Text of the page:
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It is currently Tue Sep 17, 2019 11:08 pm

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PostPosted: Tue Jul 09, 2019 4:08 pm 
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Joined: Thu Jan 12, 2012 8:47 am
Posts: 2861
Location: Dog House
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A friend gave me a lift to a show in his 44 year old MGB. Apparently, they have something called 'character'.

I call it something else. After shoehorning myself in and pulling the door closed with all the subtlety of a farmers gate I sat there to survey my surroundings. Sitting inside it was how I imagined sitting inside a Soviet era tractor would be. None of the trim fitted properly, various bits didn't work and I was wondering which part of my anatomy would be punctured first in the event of a low speed collision. In a high speed collision I doubt they would find anything left.

We set off leaving the street filled with black smoke and all conversation was impossible above the din of the engine which increased at a far greater rate than the speed. In fact at 40mph it sounded like we were doing 80. They must have called this fun back in the 70's.

A couple of things I noticed. In order for my friend to see what was in his mirror he had to duck his head down to the level of his naval. Because of this he was totally unaware of things like bikes coming up behind him. He only noticed them once they had actually passed but he still swerved over to the left anyway. Through shock or just so he could say he moved out of the way for bikes I wasn't sure. I couldn't ask him anyway as he wouldn't have heard me.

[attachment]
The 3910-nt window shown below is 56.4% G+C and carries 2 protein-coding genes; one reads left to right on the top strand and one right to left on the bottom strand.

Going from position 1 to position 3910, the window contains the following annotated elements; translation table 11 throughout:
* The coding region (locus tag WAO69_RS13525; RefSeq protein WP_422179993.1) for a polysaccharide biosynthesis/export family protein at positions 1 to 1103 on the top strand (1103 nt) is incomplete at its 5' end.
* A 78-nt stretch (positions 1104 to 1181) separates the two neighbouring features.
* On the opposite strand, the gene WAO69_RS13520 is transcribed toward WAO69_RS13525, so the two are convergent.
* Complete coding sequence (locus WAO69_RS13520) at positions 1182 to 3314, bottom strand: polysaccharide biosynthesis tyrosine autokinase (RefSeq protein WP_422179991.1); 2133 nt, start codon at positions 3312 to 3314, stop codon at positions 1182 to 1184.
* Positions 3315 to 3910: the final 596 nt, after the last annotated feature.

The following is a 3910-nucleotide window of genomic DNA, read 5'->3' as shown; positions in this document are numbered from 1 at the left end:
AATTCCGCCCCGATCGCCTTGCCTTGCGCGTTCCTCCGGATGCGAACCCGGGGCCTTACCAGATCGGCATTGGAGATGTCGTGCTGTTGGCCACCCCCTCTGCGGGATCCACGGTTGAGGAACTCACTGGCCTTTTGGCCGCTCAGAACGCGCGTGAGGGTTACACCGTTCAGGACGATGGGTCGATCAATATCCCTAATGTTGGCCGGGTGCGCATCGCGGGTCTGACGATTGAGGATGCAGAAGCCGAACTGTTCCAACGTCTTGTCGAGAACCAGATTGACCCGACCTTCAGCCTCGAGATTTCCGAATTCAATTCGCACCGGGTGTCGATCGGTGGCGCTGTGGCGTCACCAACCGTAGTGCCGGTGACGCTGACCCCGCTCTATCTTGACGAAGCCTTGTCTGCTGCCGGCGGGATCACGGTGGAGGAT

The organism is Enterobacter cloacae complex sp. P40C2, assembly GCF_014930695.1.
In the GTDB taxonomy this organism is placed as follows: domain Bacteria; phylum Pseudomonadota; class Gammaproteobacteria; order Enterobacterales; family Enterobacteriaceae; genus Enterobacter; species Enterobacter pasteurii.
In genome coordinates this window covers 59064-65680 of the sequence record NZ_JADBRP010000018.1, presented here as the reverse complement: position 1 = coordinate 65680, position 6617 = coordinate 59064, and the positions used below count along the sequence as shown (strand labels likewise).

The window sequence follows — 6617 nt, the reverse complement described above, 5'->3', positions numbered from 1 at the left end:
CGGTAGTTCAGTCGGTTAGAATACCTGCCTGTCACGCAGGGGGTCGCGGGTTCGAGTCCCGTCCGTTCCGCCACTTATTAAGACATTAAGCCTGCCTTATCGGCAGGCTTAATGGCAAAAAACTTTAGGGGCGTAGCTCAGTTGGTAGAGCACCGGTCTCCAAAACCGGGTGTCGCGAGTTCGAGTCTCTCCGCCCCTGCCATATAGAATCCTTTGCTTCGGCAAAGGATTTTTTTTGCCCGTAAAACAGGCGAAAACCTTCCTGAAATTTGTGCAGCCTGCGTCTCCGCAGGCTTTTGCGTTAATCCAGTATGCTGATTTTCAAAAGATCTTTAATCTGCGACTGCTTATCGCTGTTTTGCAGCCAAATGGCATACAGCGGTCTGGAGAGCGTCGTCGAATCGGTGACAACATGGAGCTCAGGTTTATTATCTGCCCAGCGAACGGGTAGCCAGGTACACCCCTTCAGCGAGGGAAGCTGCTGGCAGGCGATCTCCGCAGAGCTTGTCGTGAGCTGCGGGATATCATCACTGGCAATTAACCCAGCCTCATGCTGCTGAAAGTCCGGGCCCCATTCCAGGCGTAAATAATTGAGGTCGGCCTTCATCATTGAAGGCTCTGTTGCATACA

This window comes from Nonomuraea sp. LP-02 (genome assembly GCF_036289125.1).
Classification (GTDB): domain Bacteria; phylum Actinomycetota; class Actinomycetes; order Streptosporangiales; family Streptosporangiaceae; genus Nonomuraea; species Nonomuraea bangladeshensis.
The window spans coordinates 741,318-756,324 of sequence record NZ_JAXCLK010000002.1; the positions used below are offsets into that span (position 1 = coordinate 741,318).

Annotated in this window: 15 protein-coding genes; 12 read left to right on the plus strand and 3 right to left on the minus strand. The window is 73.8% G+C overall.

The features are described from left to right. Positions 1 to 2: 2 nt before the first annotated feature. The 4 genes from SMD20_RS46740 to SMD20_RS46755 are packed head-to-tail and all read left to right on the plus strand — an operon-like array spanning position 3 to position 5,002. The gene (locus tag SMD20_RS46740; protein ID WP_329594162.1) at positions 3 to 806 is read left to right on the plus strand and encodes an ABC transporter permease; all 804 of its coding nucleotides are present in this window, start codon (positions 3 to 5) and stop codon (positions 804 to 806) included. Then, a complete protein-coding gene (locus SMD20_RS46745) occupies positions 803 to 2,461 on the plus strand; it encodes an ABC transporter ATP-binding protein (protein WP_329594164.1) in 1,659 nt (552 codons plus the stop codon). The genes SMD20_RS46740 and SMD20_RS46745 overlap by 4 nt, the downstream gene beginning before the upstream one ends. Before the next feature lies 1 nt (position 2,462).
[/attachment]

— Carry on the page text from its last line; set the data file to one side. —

And there was this funny stalk that came out of the steering column that he flicked when he got up to around 35mph. I was later told this was over-drive. We call it 5th gear these days. The pressing of the clutch is optional when using over-drive. If you use the clutch you lurch in your seat slightly less than without it.

The speedometer was demented. It happily waved backwards and forwards varying by around 10 mph either side of our true speed. But I judged we were either driving slowly or very slowly. Rather optimistically, it read up to 110 mph but that side of the dial was rusty having lost all hope of ever seeing the needle decades ago.

The smaller dials were impossible to read as the vibration was making my eyeballs wobble more than the speedometer.

Eventually, we arrived. He gave the engine a rev before switching off. This is something quaint that you do in old cars to leave some fuel in the carb (remember them?) for when you come to start the engine engine again. It also makes sure you have the aroma of neat petrol added to the smell of oil and carbon monoxide that are being held prisoner inside your nostrils.

We enjoy our day and several hours later we return to the old classic for the journey home. "Shall I get the starting handle out?" I quipped optimistically. My friend assured me she may be old but she was as reliable as the day she was made. This is what I was afraid of. He turned the key......